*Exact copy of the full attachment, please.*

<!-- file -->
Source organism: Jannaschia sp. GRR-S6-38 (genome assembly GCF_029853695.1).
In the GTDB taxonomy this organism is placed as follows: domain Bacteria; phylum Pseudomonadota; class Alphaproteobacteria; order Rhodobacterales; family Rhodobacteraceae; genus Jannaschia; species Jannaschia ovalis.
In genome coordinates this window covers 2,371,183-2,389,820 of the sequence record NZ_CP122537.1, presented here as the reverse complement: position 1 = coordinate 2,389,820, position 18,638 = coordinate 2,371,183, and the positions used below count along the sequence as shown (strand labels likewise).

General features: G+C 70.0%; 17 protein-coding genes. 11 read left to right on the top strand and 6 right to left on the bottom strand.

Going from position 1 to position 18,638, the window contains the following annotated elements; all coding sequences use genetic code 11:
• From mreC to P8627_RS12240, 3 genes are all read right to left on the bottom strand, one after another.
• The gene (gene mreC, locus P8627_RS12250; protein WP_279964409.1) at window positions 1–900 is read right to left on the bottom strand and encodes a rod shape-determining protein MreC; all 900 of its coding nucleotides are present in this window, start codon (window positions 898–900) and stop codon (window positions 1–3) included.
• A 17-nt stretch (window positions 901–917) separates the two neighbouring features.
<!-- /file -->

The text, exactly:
Source organism: Jannaschia sp. GRR-S6-38 (genome assembly GCF_029853695.1).
In the GTDB taxonomy this organism is placed as follows: domain Bacteria; phylum Pseudomonadota; class Alphaproteobacteria; order Rhodobacterales; family Rhodobacteraceae; genus Jannaschia; species Jannaschia ovalis.
In genome coordinates this window covers 2,371,183-2,389,820 of the sequence record NZ_CP122537.1, presented here as the reverse complement: position 1 = coordinate 2,389,820, position 18,638 = coordinate 2,371,183, and the positions used below count along the sequence as shown (strand labels likewise).

General features: G+C 70.0%; 17 protein-coding genes. 11 read left to right on the top strand and 6 right to left on the bottom strand.

Going from position 1 to position 18,638, the window contains the following annotated elements; all coding sequences use genetic code 11:
• From mreC to P8627_RS12240, 3 genes are all read right to left on the bottom strand, one after another.
• The gene (gene mreC, locus P8627_RS12250; protein WP_279964409.1) at window positions 1–900 is read right to left on the bottom strand and encodes a rod shape-determining protein MreC; all 900 of its coding nucleotides are present in this window, start codon (window positions 898–900) and stop codon (window positions 1–3) included.
• A 17-nt stretch (window positions 901–917) separates the two neighbouring features.